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Posterior impingement (Os trigonum syndrome)

What is Posterior impingement (Os trigonum syndrome)

This condition is observed in athletes such as ballet dancers. The patient experiences pain at the posterolateral aspect of the ankle posterior to the peroneal tendon due to compression of the bone or soft tissue structures during activities that involve maximal ankle plantarflexion motion. It may also be seen in association with Flexor Hallucis Longus Tenosynovitis.

During the movement of plantar flexion, the foot and ankle are pointed maximally away from the body, the ankle is compressed posteriorly. This may result in tissue damage and pain if the compressive forces are too repetitive or forceful.

Posterior impingement often occurs due to inadequate rehabilitation following an acute ankle injury. In some cases, an individual may have an anatomical variant in their talus bone, known as an os trigonum, which is quite normal. However, such individuals have an increased likelihood of developing this condition, particularly in athletes..

Symptoms of Os trigonum syndrome

Individuals that suffer Posterior Ankle Impingement typically present with:

  • Sharp pain at the back of the ankle joint during activities that require maximal plantar flexion (pointing).
  • Ache at rest or following provocative activities

Examples of provocative activities include :

  • Kicking a ball
  • Pointe work (dancing)
  • Walking or running (especially downhills)
  • Jumping or hopping
  • Activities like toe walking

Diagnosis of Posterior impingement

Posterior ankle impingement can be diagnosed on the basis of history and physical assessment findings. In some cases, imaging may be required.

Diagnostic Imaging

An X-Ray can be utilized when imaging posterior ankle impingement. The x-ray view of the ankle from the sideshows bone spurs. At times an x-ray taken at a slight angle (oblique radiograph) can be helpful in seeing anteromedial bone spurs.

MRI is a useful test for a couple of different reasons. First, it can be useful in being sure there is no other cause of foot or ankle pain present that can mimic posterior ankle impingement or additional symptoms.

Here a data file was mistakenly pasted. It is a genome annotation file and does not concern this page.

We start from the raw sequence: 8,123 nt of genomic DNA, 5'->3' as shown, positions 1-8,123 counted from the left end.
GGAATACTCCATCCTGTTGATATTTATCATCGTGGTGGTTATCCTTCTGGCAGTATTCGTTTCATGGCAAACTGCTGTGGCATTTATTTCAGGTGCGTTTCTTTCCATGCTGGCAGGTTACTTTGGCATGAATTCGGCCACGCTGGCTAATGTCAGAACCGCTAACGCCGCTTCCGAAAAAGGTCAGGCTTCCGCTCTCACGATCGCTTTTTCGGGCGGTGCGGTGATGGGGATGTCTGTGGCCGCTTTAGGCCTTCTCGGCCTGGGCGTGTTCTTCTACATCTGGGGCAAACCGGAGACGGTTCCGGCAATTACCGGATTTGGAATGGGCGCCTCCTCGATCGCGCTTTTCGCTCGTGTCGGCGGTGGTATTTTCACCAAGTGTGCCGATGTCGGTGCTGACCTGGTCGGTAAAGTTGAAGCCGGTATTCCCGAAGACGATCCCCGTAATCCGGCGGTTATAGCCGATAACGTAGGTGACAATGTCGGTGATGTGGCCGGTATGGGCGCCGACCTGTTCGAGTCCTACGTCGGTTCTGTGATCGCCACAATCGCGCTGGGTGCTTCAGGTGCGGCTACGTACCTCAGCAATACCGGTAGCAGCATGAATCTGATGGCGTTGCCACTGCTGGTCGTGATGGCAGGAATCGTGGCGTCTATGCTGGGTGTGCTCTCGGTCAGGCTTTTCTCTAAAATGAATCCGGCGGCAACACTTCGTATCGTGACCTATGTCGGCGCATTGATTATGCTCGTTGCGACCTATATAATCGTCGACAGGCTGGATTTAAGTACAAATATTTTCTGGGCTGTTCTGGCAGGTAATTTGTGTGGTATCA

Treatment of Os trigonum syndrome

  • PHASE I – Pain Relief, Minimize Swelling & Injury Protection

Rest: Our first aim is to provide the patient with some active rest from pain-provoking postures and movements. Stop doing the movement or activity that provokes the ankle pain.

Ice is a simple and effective modality to reduce pain and swelling. Apply for 10-15 minutes each 2 to 4 hours during the initial phase.

Compression: A compression bandage, ankle binder, compression stocking, or kinesiology supportive taping will help to both support the injured soft tissue and reduce excessive swelling.

Elevation: Elevating the injured ankle will assist to reduce excessive swelling around the ankle.

Physiotherapy treatment variants are used to reduce pain and inflammation. These may include ice, electrotherapy, acupuncture, unloading taping techniques, soft tissue massage, and temporary use of a mobility aid (e.g. brace) to off-load the injured structures.

Anti-inflammatory medication and creams can help reduce your pain and swelling.

  • Phase 2: Restore Full Range of Motion

As soon as it is comfortable, the Physiotherapist should start rehabilitation aiming at regaining full active range of motion of the ankle.

  • Phase 3: Restore Muscle Strength and length

The calf, intrinsic muscles of the foot, and plantar fascia can hold the calcaneum in a fixed position and needs to be stretched to increase space in the posterior ankle region. Ankle and foot muscles will require strengthening to recover from the injury and prevent future episodes. It is important to regain normal muscle strength to provide normal dynamic ankle control and function. The strength and power training should be gradually progressed from non-weight bear to partial and then full weight-bearing and resisted exercises. Strengthening for another leg, gluteal and lower core muscles may be required depending on assessment findings.

  • Phase 4: Restore High Speed, Power, Proprioception, and Agility

Most cases of posterior ankle impingement occur during high-speed activities, which place enormous forces on the ankle and adjacent structures. Balance and proprioception exercises are required to ensure a full recovery and also to prevent re-injury.

  • Phase 5: Return to Normal Daily Function and Sport

A sport-specific exercise program and a progressive training regime should be planned by the physiotherapist to ensure a safe and injury-free return to sport.

Surgery for Posterior impingement

Surgery is opted in persistent cases of posterior ankle impingement who don’t show improvement with non-operative treatment over 6-8 weeks, particularly for the high-level athlete.

Surgical treatment involves removing the prominent bone spurs and/or soft tissue either arthroscopically or by opening up the ankle joint with an incision. If the bone spurs are large it is often more effective to make a larger incision and open up the ankle joint and remove the bone spurs.

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